News 18 Oct 16

Serbia Eyes Benefits of Scrapping Visas with China

The proposed abolition of visas between Serbia and China would provide a major boost to the Serbian economy and to tourism if it passed, experts agree.

Milivoje Pantovic
BIRN
Belgrade
Serbian PM Aleksandar Vucic (on the left), China's President Xi Jinping (in the center) and Serbian President Tomislav Nikolic (on the right). Photo: Beta

Serbia's proposal that China and Serbia abolish visas between the two countries could lead to a boom in tourism to Serbia, former Serbian ambassador to China Slobodan Unkovic said.

“If this proposal passes, combined with the proposal to open Belgrade-Beijing flights and a Belgrade-Shanghai link, it could lead to the major boost in Serbian tourism,” Unkovic told BIRN.

He said the plan would be especially important for tourism since the Chinese spent over 180 billion US dollars on traveling abroad this year.

Serbia announced on Sunday that it would suggest the abolition of visas for stays under 30 days. Attending the Serbian government session, Chinese Ambassador Li Manchang said he was convinced that the government in Beijing would agree to the proposal.

“This plan is in accordance with the continuity of the good relationship between Serbia and China and with the documents signed during the visit of Chinese President Xi Jinping in mid-June,” said Unkovic.

During the three-day June visit of the Chinese delegation to Serbia, led by President Jinping, the two countries signed 22 agreements on business relations designed to boost Serbia’s weak economy.

Nikola Jovanovic, of the Belgrade-based Center for International Relations and Sustainable Development, CIRSD, said that if the proposal is accepted, it could boost commercial exchanges as well as tourism.

“Serbia could become an important junction for China’s investments in Southeast Europe. Potentially, this is good news for Serbia but we have to see if Serbia fits into China’s global investment project,” he told BIRN.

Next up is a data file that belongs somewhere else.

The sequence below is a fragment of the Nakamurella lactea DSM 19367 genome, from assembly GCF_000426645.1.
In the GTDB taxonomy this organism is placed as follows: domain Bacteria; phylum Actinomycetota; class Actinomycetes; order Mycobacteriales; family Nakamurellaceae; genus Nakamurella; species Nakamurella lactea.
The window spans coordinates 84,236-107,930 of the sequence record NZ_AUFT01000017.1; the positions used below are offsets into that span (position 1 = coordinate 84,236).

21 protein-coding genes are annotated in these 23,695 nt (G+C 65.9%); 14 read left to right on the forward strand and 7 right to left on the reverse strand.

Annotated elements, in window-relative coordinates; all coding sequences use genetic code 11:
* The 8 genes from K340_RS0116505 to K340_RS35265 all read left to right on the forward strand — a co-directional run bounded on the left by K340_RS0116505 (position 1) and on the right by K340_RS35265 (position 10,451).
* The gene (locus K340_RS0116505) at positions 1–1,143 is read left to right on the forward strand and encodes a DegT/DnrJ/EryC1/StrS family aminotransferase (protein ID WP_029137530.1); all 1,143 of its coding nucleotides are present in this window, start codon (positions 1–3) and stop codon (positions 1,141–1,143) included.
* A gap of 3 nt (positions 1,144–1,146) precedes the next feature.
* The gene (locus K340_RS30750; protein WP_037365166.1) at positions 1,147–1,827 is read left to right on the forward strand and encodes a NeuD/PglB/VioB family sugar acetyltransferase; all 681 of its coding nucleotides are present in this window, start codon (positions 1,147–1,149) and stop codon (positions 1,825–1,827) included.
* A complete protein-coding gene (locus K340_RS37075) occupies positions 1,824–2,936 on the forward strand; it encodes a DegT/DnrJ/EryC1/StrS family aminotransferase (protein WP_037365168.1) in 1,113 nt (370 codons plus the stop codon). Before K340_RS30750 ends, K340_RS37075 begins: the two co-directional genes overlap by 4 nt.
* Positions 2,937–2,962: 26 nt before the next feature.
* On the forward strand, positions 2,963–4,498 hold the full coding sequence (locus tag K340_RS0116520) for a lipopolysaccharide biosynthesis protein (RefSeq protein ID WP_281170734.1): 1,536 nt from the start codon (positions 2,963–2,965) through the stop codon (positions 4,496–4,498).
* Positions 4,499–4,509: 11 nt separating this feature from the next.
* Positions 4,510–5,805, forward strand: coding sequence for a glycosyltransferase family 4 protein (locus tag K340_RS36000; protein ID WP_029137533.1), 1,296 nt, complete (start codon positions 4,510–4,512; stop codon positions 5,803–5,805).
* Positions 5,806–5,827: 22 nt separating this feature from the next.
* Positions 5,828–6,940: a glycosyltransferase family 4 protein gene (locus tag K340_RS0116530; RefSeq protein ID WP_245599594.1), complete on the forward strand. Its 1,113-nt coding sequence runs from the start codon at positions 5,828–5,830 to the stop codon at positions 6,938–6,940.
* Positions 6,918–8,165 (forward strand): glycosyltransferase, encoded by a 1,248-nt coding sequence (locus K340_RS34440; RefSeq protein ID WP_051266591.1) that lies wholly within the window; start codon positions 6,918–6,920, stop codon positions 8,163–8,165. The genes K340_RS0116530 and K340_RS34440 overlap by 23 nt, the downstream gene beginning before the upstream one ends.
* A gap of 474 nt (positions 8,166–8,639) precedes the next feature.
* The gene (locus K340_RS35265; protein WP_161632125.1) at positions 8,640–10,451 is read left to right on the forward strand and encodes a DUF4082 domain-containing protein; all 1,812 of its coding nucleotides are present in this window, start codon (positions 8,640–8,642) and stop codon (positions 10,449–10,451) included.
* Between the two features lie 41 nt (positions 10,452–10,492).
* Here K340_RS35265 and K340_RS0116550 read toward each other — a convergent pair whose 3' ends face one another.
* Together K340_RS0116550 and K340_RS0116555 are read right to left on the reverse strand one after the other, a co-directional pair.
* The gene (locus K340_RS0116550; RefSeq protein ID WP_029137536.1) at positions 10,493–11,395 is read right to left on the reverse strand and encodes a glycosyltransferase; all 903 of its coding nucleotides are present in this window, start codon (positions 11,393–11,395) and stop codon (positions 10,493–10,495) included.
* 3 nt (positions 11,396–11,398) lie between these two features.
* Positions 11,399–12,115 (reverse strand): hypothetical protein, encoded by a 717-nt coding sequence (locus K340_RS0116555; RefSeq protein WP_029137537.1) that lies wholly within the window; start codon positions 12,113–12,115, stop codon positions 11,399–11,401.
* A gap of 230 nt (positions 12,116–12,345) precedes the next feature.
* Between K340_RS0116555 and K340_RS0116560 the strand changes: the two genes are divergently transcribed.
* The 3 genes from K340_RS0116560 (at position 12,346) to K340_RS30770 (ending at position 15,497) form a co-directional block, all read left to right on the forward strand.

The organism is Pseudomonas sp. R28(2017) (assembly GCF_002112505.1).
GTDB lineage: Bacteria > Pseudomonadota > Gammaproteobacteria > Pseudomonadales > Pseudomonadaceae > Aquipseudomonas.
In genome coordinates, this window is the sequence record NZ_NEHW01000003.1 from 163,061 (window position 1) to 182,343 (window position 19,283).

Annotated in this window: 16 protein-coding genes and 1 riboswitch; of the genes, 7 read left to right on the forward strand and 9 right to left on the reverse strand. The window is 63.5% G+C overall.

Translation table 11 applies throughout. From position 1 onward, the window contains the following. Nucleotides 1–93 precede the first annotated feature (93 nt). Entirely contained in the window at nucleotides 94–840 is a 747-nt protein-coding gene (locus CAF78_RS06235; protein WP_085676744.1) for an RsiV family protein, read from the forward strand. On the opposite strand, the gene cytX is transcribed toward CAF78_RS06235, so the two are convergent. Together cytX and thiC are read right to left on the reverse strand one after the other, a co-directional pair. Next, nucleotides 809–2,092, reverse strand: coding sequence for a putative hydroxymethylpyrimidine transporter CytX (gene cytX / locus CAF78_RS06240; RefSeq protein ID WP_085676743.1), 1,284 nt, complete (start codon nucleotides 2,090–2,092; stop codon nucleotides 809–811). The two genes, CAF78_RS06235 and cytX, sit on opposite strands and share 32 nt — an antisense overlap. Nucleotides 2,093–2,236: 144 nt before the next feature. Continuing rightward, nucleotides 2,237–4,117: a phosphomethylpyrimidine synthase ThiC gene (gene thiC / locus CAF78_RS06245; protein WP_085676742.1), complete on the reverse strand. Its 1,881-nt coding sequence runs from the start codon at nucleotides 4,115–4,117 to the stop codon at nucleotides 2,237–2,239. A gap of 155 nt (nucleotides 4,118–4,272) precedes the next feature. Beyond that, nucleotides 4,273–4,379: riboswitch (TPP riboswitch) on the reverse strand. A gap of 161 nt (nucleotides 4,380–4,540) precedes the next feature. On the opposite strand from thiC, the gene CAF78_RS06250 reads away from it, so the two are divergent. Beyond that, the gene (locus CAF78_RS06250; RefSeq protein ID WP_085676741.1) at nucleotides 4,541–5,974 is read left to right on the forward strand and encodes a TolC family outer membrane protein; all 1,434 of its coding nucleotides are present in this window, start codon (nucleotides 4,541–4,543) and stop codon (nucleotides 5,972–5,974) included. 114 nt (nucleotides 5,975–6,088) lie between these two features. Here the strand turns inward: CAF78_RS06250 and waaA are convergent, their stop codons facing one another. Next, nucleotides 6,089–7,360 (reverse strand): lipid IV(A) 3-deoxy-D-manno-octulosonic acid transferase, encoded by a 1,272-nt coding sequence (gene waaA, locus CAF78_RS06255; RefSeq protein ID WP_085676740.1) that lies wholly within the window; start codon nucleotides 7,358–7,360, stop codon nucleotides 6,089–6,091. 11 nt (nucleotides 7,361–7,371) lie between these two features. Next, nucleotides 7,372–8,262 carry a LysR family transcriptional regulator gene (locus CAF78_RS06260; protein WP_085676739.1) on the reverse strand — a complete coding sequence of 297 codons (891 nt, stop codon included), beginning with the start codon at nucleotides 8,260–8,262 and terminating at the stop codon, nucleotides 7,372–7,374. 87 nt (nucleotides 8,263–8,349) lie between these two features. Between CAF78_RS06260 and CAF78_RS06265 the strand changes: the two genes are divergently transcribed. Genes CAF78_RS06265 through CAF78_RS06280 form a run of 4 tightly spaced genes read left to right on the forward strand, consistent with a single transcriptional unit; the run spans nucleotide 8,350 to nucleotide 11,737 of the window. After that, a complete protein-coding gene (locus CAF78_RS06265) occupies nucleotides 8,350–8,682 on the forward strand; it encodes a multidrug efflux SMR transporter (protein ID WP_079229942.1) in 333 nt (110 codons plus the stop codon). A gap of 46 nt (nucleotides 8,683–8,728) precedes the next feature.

Jovanovic said he hoped the planned abolition of visas would be realized, as it would be another milestone in the developing relationship between two countries.

“This would be the continuation of the policy between Serbia and China that started in 2009 with the signing of the Agreement on the Strategic Collaboration,” he said.

He recalled that China was eager to invest in the port of Thessaloniki in Greece, from which its goods could travel via Serbia to the rest of the Europe.

The "New Silk Road," officially known as the "One Belt, One Road", project, is a key part of China’s foreign policy. It aims to give Beijing greater international influence and expand its trade opportunities by reviving the ancient Silk Road as a modern transport, trade and economic corridor from Shanghai to Berlin.

The 13,000-kilometre route from China via Russia, Belarus, and Poland would create an economic zone and implies the construction of high-speed railways, roads, energy hubs and a fiber optic cable network.

The route is part of China’s 16+1 initiative, launched in 2012. The initiative seeks to improve trade and economic ties with 16 countries in Central and Eastern Europe: Albania, Bosnia, Bulgaria, Croatia, the Czech Republic, Estonia, Hungary, Latvia, Lithuania, Macedonia, Montenegro, Poland, Romania, Serbia, Slovakia and Slovenia.

The Tourist Organization of Serbia, TOS, has high expectations of the abolition of  visas with China, marketing manager Aneta Uskokovic said.

She told BIRN that tourist numbers from China are rising fast and almost doubled in the last four years.

“If Serbia became the first country in Europe to mutually abolish visas with China, it will be a major boost to tourism from that country. We have been active in that market since 2012 and have seen a constant rise in visits,” she said.

A breakthrough project between Serbia and China was the construction in 2010 of a bridge near the capital, Belgrade. This was soon followed by the first phase of renovations at the thermal power plant in the northeastern town of Kostolac.

Serbia also sold its steel mill in Smederevo to China’s HeSteel in April 2016.

However, some experts warn that some of the business deals signed with China could have negative consequences for the Serbian environment and for its EU negotiations.

 

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